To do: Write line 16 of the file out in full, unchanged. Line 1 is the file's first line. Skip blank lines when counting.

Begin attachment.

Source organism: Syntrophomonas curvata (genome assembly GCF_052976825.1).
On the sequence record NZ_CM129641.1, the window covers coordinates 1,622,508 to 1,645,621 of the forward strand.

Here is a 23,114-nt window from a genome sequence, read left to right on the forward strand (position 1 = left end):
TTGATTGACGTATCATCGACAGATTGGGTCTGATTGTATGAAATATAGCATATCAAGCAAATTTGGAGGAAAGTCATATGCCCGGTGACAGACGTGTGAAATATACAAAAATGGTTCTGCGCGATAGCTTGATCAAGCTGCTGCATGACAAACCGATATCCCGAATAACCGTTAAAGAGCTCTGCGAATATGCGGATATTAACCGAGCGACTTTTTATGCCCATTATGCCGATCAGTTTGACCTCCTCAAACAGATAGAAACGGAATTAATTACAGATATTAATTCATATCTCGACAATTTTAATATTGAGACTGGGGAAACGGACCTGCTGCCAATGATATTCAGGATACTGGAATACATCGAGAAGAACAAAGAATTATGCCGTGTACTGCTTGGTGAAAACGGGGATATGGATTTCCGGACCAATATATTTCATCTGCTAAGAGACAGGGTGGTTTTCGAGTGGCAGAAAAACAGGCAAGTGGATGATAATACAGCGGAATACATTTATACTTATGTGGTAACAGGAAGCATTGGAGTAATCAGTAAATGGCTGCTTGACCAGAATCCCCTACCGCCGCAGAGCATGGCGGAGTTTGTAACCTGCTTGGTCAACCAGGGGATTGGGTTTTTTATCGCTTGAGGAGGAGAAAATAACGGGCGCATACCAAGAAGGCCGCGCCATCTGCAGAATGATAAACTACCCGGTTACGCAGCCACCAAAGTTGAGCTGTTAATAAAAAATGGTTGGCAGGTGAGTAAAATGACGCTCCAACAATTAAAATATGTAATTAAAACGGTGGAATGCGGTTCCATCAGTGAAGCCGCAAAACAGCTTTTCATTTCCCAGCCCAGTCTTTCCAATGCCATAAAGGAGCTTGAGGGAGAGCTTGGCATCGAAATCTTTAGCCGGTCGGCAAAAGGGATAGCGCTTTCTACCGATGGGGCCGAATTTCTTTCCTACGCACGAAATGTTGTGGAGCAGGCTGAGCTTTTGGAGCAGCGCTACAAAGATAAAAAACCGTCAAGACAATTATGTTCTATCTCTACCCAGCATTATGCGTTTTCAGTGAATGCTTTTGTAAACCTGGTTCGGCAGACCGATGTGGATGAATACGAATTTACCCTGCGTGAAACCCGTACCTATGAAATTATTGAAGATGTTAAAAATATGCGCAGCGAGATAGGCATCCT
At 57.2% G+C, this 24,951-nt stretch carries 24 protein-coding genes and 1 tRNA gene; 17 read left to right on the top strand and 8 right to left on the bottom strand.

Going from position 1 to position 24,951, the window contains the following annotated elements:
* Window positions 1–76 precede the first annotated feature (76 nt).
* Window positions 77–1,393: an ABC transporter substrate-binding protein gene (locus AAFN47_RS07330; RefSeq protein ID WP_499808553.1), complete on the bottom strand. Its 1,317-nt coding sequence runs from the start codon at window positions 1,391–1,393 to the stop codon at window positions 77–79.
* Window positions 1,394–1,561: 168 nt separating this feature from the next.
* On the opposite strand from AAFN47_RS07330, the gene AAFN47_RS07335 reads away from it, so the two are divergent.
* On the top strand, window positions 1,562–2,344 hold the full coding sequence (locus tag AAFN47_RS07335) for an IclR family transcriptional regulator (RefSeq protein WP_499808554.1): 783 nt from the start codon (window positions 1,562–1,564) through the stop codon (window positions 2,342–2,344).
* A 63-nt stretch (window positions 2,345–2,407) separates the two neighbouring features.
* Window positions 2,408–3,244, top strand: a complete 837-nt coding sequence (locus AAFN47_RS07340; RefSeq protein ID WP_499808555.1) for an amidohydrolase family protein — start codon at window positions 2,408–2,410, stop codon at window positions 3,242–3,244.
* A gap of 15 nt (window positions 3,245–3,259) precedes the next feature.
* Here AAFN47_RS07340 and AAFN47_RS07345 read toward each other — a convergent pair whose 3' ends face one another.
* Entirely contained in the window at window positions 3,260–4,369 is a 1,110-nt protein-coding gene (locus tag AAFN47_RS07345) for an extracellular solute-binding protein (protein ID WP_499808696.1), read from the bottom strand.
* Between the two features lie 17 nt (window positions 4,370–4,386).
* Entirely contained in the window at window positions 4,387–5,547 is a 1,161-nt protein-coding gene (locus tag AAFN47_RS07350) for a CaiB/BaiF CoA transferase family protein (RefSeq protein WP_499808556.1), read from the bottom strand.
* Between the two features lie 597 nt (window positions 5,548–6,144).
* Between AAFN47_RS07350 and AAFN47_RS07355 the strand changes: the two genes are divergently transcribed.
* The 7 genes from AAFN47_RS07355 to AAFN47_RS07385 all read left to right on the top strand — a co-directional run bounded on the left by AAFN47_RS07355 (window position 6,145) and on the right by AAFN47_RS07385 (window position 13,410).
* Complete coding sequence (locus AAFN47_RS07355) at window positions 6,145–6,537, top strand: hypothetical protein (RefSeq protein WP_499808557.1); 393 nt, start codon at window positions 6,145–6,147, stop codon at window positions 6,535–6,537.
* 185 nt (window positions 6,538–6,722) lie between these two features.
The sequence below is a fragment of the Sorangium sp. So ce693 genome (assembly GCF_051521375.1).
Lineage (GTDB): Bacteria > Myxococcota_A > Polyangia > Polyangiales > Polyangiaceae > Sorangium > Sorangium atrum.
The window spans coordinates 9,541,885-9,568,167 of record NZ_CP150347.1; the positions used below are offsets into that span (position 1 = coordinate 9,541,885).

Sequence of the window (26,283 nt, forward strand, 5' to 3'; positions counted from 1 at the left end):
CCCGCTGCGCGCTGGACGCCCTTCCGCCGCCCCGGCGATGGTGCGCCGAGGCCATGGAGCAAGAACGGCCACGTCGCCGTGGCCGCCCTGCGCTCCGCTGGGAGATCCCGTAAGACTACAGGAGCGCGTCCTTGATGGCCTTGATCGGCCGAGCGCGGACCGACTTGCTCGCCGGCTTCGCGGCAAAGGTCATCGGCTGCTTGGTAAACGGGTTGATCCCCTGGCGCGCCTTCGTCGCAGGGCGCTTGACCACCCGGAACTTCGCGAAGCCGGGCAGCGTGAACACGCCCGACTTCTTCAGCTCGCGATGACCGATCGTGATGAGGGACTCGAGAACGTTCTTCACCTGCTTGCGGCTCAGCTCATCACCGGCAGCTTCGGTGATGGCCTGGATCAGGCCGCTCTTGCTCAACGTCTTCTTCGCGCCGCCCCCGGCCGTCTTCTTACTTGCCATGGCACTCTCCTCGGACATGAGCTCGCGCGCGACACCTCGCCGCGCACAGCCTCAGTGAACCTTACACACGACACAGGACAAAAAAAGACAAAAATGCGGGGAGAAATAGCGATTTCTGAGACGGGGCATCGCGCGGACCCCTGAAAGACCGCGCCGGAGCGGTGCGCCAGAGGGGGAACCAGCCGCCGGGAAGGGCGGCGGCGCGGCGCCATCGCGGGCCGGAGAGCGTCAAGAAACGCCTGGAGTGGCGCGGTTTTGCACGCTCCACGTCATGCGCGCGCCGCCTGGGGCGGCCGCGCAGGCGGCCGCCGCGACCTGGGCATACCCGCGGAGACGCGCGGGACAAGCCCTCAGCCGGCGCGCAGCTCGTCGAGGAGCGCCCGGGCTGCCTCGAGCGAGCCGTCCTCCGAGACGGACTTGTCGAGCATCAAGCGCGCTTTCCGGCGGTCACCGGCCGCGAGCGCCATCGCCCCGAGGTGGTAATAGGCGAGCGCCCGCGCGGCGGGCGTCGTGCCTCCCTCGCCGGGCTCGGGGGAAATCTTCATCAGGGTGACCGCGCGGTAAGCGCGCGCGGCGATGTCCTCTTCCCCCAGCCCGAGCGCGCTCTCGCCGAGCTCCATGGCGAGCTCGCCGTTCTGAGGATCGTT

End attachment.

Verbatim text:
* Entirely contained in the window at window positions 3,260–4,369 is a 1,110-nt protein-coding gene (locus tag AAFN47_RS07345) for an extracellular solute-binding protein (protein ID WP_499808696.1), read from the bottom strand.